An incoming line 1 connects a tunable signal source 2 to a resonant load 3.' The load is connected to ground through the variable inductor 4. This inductor has a variable contact 5 for varying the totalinductance of the inductor and a variable tap 6 Ffor determining the proportion of the inductor that is between the incoming line and ground. The variable contact 5v is effective over most of the frequency range of the system to tune the load and the variabletap als most effective to determine the degree to which load 3 is reflected back to incoming line t1.. The inputs of phasing discriminator 7 and loading discriminator 8 are connected to the incoming line l. The phasing discriminator develops a voltage that is a function of the phase between the voltage and current on the line, and the loadingdiscriminator develops ak voltage that isa function of the current-tovoltage ratio.
ln systems that do not operate over an extremely wide frequency range, the output of phasing discriminator 7 may be coupled directly to the input of servo amplifier 9 thatcontrols the position of variable contact S to tune the output load Also, 4the output of loading discriminator 8 may be connected directly `to the input of servo amplifier 1,0 that controls the position of variable tapV 6 of inductor 4 to match the impedance of output load 3 to the impedance of incoming line 1. In the instant irnpedance matching system, the outputs of the loading; and they phasing discriminators are connected to a common coupling circuitwhic-h `applies the outputs of the discriminators through a continuously operatingl switching means, an electrical chopper', to the inputs of bothservo amplifiers 9l andltl.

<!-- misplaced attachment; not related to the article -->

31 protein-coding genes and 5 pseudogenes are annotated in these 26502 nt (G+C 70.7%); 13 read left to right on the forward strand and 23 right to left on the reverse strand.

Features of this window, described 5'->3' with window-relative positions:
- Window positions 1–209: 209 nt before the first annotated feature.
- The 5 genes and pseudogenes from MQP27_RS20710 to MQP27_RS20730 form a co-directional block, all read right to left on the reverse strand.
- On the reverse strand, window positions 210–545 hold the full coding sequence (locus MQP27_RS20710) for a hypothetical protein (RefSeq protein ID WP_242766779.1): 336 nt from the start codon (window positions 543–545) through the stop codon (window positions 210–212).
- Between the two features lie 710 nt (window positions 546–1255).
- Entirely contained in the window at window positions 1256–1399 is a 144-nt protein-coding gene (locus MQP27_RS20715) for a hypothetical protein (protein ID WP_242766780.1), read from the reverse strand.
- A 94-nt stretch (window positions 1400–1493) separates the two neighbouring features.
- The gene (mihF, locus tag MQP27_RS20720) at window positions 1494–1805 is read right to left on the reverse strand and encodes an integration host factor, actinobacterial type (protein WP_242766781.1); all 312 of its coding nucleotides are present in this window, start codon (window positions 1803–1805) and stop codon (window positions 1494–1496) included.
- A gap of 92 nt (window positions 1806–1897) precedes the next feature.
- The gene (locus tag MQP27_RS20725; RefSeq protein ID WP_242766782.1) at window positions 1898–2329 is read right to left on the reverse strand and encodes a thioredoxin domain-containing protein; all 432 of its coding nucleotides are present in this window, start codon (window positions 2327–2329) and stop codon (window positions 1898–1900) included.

In the particular embodiment shown in the accompanying figure, resistors if and 12, that generally have equal resistances, are connected between output f3 of loading discriminator and output 1410i phasing discriminate-r '7. The junction 26 of resistors 11 and 12 is connected to contact 15 that is alternately contacted by chopper armature 2.7. An opposite chopper contact 16 is connected to ground. When the chopper is. in operation, the ,mean of the discriminator output voltages, with respect to ground, and the common ground are applied alternately `to servo amplifier 9. An alternating-current voltage having a peak voltage equal to the mean voltage is, therefore, applied to the input of amplifier 9. This voltage is amplified and applied `to an operating winding of motor ZSthat is coupled to variable contact 5 of the inductor 4.
The outputs of loading discriminator 8 and phasing discriminator 7 are connected to chopper contacts 17 and 18 respectively to be applied alternately through vibrating armature 28 to the input of servo amplifier 10. An alternating-current Voltage that has a peak-to-peak arnplitude proportional to the difference between the voltages developed by the discriminator is, therefore, amplified by servo amplifier to operate motor-24 for positioning variable tap 6 of variable inductor 4. In order tha-t the voltages derived from `the discriminators 7 and 8 for application to the servo amplifiers be the optimum values for deriving the most stable operation, individual voltage adjusting dividers have been inserted between the outputs of the discriminators and respective contacts that are connected alternately to servo amplifier 10. The voltage divider for the output of the loading discriminator includes series dropping resistor 19 and shunt adjustable resistor 20 and a similar voltage divider for the output of the phasing discriminator 7 includes series resistor 21 and shunt adjustable resistor 22. Although an electromechanical vibrator has been shown in the switching circuit between the discriminators and the servo `amplifiers, electronic multivibrator type switching circuits could be used if so desired. For simplicity, in the accompanying figure armatures 27 and 28 for the inputs of servo amplifiers 9 and 10 respectively are shown operated by a single driving coil that is connected to `a source of alternating current.